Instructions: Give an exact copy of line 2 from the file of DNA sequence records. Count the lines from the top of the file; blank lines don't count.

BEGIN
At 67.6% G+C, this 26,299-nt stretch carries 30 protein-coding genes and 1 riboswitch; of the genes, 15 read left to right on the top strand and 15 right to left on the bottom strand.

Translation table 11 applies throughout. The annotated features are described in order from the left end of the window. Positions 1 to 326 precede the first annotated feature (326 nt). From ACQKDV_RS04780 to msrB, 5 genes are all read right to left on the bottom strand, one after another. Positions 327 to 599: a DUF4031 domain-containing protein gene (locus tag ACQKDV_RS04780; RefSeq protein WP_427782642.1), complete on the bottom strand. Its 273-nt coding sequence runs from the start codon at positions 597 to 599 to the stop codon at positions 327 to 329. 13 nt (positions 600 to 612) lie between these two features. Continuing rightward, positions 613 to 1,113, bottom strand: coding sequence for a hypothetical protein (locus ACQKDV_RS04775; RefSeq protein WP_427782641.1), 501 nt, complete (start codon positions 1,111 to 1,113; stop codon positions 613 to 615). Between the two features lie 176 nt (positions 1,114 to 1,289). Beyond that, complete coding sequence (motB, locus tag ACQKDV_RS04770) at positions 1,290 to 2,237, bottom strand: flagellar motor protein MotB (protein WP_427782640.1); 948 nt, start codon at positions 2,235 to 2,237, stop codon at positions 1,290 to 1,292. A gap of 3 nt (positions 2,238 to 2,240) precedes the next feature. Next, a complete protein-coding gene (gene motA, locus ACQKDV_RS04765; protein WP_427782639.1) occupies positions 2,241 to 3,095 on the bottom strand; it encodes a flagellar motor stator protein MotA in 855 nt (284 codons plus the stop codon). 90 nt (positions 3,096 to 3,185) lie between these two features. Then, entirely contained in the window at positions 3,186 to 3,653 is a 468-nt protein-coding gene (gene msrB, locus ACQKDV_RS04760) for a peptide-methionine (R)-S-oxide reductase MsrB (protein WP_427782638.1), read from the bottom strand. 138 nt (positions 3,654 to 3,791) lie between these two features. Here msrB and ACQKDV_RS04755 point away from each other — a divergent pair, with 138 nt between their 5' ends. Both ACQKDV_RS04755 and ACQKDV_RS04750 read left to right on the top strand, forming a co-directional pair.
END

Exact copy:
Translation table 11 applies throughout. The annotated features are described in order from the left end of the window. Positions 1 to 326 precede the first annotated feature (326 nt). From ACQKDV_RS04780 to msrB, 5 genes are all read right to left on the bottom strand, one after another. Positions 327 to 599: a DUF4031 domain-containing protein gene (locus tag ACQKDV_RS04780; RefSeq protein WP_427782642.1), complete on the bottom strand. Its 273-nt coding sequence runs from the start codon at positions 597 to 599 to the stop codon at positions 327 to 329. 13 nt (positions 600 to 612) lie between these two features. Continuing rightward, positions 613 to 1,113, bottom strand: coding sequence for a hypothetical protein (locus ACQKDV_RS04775; RefSeq protein WP_427782641.1), 501 nt, complete (start codon positions 1,111 to 1,113; stop codon positions 613 to 615). Between the two features lie 176 nt (positions 1,114 to 1,289). Beyond that, complete coding sequence (motB, locus tag ACQKDV_RS04770) at positions 1,290 to 2,237, bottom strand: flagellar motor protein MotB (protein WP_427782640.1); 948 nt, start codon at positions 2,235 to 2,237, stop codon at positions 1,290 to 1,292. A gap of 3 nt (positions 2,238 to 2,240) precedes the next feature. Next, a complete protein-coding gene (gene motA, locus ACQKDV_RS04765; protein WP_427782639.1) occupies positions 2,241 to 3,095 on the bottom strand; it encodes a flagellar motor stator protein MotA in 855 nt (284 codons plus the stop codon). 90 nt (positions 3,096 to 3,185) lie between these two features. Then, entirely contained in the window at positions 3,186 to 3,653 is a 468-nt protein-coding gene (gene msrB, locus ACQKDV_RS04760) for a peptide-methionine (R)-S-oxide reductase MsrB (protein WP_427782638.1), read from the bottom strand. 138 nt (positions 3,654 to 3,791) lie between these two features. Here msrB and ACQKDV_RS04755 point away from each other — a divergent pair, with 138 nt between their 5' ends. Both ACQKDV_RS04755 and ACQKDV_RS04750 read left to right on the top strand, forming a co-directional pair.